Tuesday, September 11, 2012

Guildford, Home of Window Shopping

Today, we kept our sightseeing itinerary simple: we pulled on our long sleeves (today, at 17*c was quite autumnal), packed up the nappy bag, and giggled our way through some David Sedaris on V's iPod on our way to Guildford. I'd promised that we could do a bit of window shopping either in Reading or Basingstoke, or Guildford. Needless to say, the last option won out as being "the most English" because our venue was a cobbled high street rather than a mall.

E was brilliant the whole time: only a tiny bit of fussing when he got tired and being allowed to roam through Gap and Monsoon (as well as a sneaky feed in the Monsoon changing room) was enough to placate him for the remainder of our trip. Though I'm sure that chips and chicken at Nando's and part of an Auntie Anne's pretzel helped as well.

For me, though I intended somewhere in the deep dark recesses of my subconscious to buy a few items of clothing to add to my wardrobe, my biggest temptation was in Waterstones. All the books, people: all the books. I considered buying Ethan no less than 7 books I saw whilst perusing the shelves in there. The Tale of Two Bad Mice, How to Catch a Star, That's Not My Dinosaur, Animal Colours...the list went on. Seriously. I have a list of books that need buying for our family on my smartphone. My own list has just added not only The Kingmaker's Daughter by Phillipa Gregory, but also The Potter's Hand by A.N. Wilson: I'm sorry, but how can I not own a novel about Josiah Wedgwood!? There's a reason my dissertation focused on visual culture and Neo-Classicism in 18th Century England...and that reason is: I'm a huge nerd.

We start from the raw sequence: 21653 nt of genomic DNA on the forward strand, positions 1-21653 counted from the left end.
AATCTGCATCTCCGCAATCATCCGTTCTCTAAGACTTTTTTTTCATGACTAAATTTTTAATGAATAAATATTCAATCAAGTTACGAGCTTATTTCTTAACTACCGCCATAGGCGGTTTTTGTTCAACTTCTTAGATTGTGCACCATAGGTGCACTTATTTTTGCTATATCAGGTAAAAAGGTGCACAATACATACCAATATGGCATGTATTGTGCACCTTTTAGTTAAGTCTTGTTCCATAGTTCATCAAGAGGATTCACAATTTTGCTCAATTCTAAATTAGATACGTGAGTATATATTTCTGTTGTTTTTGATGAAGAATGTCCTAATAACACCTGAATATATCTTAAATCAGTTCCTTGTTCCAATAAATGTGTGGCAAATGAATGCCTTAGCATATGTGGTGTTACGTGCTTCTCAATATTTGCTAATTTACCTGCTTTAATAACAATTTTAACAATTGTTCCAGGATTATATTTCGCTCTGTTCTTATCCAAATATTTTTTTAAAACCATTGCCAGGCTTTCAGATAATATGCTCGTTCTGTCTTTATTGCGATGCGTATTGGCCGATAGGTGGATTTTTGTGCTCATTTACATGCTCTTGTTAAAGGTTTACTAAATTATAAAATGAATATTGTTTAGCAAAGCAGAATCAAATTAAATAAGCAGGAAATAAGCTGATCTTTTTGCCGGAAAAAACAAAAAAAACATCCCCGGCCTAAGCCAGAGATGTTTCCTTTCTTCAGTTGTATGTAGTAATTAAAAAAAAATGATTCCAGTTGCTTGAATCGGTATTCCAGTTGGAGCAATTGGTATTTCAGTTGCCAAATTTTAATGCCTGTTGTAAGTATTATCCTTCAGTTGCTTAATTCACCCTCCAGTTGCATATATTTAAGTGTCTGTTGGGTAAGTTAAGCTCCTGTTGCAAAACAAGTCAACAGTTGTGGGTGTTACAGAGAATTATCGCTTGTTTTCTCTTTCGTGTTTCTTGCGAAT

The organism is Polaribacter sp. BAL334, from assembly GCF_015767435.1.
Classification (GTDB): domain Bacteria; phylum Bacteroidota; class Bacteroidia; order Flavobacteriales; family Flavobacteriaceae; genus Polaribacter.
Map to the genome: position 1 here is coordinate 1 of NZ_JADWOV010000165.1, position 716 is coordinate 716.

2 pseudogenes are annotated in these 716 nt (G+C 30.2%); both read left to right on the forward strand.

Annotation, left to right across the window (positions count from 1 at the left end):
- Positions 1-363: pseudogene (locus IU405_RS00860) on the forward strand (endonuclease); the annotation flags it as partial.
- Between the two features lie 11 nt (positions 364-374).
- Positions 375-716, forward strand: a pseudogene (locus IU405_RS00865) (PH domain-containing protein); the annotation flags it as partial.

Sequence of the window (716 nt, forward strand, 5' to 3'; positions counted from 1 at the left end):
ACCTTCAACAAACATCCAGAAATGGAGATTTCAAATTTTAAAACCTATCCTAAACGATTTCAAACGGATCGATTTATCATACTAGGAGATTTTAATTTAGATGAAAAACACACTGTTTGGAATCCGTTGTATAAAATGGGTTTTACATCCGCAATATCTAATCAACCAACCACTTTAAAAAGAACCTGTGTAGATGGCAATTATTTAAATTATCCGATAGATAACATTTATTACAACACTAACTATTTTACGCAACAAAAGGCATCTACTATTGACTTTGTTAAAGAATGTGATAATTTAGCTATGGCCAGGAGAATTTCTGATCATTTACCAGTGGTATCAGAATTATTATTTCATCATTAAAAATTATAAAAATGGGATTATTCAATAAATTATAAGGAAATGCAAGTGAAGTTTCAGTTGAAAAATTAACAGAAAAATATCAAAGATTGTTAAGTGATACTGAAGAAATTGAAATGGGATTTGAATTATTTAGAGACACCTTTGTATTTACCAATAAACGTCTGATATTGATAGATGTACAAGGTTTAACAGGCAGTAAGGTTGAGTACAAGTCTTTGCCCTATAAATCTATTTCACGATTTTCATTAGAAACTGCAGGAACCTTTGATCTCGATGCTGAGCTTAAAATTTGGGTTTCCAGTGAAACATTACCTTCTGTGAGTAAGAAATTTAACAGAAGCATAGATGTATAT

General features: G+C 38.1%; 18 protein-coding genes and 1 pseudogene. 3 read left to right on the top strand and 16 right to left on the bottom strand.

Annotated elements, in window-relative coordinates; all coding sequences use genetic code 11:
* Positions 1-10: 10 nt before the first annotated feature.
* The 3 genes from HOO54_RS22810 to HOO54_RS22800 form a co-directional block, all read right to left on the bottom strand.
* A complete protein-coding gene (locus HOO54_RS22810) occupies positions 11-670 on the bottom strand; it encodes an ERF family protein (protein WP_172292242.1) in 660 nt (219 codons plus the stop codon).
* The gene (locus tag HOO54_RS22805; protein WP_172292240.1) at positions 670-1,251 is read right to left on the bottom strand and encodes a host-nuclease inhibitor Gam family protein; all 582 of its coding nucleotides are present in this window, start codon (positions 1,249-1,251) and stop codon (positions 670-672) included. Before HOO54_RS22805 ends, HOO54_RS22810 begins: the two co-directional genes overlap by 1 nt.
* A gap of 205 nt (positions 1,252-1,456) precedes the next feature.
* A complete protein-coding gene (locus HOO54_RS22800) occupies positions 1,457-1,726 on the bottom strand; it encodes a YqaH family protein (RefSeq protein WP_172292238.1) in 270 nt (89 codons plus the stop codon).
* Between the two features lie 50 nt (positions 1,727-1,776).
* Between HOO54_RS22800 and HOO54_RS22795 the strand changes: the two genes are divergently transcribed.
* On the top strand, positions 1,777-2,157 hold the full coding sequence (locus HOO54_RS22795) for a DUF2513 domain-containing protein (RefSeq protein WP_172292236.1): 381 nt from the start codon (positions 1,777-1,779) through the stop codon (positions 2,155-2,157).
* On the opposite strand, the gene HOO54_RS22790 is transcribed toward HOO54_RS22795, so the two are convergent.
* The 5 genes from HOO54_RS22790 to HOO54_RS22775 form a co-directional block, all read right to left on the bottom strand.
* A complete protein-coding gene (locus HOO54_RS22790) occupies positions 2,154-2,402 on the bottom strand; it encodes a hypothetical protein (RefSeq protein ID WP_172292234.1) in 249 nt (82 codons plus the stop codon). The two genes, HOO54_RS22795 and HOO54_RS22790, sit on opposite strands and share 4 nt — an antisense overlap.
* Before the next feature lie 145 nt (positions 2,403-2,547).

via, the Daily Mail
To what I think is my everlasting credit, I restrained myself and didn't walk out of Waterstones with £70 worth of books. It was a near thing, though; let me tell you.

A few shirts and a scarf later, we had made our way up the high street, took a few pictures, snagged orange biscuits in Crabtree & Evelyn - where the girls on the staff gushed over E's baby blues - and were headed back to the car to drive home; the entire affair narrated, once again, by David Sedaris. (This is something I highly recommend, by the bye. About as much as I recommend The Hitchhiker's Guide to the Galaxy or the BBC dramatizations of Lindsey Davis's Falco detective novels.) Can I just say? David Sedaris shines his most when he makes a witty observation about life that prompts you to think for a second before you laugh and go, "yes, actually that's just what it's like!" about something perfectly ordinary.

Meanwhile, I'm off to sleep and charge the camera for our next excursion into Surrey tomorrow. Stay tuned as my new "mommy threads" will definitely make an appearance.

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